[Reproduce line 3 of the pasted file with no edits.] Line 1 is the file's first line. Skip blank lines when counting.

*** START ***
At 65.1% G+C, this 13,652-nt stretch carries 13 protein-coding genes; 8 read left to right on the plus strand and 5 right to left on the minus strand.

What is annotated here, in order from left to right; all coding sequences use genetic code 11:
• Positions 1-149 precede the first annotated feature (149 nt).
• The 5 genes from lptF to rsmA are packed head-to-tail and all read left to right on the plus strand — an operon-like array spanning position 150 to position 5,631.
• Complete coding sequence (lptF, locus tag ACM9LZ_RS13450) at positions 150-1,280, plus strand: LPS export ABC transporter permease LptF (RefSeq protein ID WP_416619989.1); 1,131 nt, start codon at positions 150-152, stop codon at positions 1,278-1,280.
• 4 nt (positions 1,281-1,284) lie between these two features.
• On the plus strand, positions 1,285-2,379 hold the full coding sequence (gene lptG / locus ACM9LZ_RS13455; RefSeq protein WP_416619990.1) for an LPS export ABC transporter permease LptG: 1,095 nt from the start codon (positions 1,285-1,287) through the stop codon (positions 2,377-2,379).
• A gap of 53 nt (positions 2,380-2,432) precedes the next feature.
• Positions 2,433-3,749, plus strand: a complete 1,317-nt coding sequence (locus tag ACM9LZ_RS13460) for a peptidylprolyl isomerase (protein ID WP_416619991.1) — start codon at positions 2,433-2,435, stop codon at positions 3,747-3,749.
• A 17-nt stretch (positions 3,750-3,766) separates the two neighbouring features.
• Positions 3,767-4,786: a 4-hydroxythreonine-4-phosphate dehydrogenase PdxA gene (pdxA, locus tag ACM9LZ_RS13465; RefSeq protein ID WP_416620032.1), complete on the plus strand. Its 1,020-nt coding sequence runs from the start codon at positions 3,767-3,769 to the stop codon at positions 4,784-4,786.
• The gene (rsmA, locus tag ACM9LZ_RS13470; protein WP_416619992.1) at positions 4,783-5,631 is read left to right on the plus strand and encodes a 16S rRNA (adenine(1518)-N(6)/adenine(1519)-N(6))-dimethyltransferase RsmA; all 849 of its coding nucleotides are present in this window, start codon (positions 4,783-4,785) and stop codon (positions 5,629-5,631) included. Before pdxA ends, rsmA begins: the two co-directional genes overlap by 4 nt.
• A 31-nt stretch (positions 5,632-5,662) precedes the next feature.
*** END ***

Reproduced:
• Positions 1-149 precede the first annotated feature (149 nt).